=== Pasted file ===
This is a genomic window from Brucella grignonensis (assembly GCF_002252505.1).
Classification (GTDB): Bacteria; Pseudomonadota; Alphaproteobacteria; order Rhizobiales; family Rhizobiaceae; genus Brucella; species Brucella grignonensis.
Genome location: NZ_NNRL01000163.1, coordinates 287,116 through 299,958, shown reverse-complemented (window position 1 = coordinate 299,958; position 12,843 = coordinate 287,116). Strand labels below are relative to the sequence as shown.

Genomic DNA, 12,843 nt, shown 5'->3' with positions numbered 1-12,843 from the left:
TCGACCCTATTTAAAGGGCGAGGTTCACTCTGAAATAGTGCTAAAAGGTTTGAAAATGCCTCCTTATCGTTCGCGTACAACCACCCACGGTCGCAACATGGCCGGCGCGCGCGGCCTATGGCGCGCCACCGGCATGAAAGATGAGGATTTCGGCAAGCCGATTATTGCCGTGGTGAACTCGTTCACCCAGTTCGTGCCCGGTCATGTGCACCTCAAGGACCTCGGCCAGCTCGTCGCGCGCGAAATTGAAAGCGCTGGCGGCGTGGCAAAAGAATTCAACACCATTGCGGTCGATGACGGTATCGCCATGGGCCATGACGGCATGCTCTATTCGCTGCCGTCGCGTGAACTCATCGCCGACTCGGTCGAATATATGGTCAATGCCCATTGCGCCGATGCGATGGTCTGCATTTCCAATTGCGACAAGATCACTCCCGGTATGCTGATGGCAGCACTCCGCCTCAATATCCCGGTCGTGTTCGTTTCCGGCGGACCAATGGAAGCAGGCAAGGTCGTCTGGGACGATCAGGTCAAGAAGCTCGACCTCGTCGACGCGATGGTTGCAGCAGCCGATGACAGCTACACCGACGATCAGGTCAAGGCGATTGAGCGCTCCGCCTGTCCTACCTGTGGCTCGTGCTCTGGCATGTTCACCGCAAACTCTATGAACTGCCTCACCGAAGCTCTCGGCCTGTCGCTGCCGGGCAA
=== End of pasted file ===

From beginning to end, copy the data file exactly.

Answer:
This is a genomic window from Brucella grignonensis (assembly GCF_002252505.1).
Classification (GTDB): Bacteria; Pseudomonadota; Alphaproteobacteria; order Rhizobiales; family Rhizobiaceae; genus Brucella; species Brucella grignonensis.
Genome location: NZ_NNRL01000163.1, coordinates 287,116 through 299,958, shown reverse-complemented (window position 1 = coordinate 299,958; position 12,843 = coordinate 287,116). Strand labels below are relative to the sequence as shown.

Genomic DNA, 12,843 nt, shown 5'->3' with positions numbered 1-12,843 from the left:
TCGACCCTATTTAAAGGGCGAGGTTCACTCTGAAATAGTGCTAAAAGGTTTGAAAATGCCTCCTTATCGTTCGCGTACAACCACCCACGGTCGCAACATGGCCGGCGCGCGCGGCCTATGGCGCGCCACCGGCATGAAAGATGAGGATTTCGGCAAGCCGATTATTGCCGTGGTGAACTCGTTCACCCAGTTCGTGCCCGGTCATGTGCACCTCAAGGACCTCGGCCAGCTCGTCGCGCGCGAAATTGAAAGCGCTGGCGGCGTGGCAAAAGAATTCAACACCATTGCGGTCGATGACGGTATCGCCATGGGCCATGACGGCATGCTCTATTCGCTGCCGTCGCGTGAACTCATCGCCGACTCGGTCGAATATATGGTCAATGCCCATTGCGCCGATGCGATGGTCTGCATTTCCAATTGCGACAAGATCACTCCCGGTATGCTGATGGCAGCACTCCGCCTCAATATCCCGGTCGTGTTCGTTTCCGGCGGACCAATGGAAGCAGGCAAGGTCGTCTGGGACGATCAGGTCAAGAAGCTCGACCTCGTCGACGCGATGGTTGCAGCAGCCGATGACAGCTACACCGACGATCAGGTCAAGGCGATTGAGCGCTCCGCCTGTCCTACCTGTGGCTCGTGCTCTGGCATGTTCACCGCAAACTCTATGAACTGCCTCACCGAAGCTCTCGGCCTGTCGCTGCCGGGCAA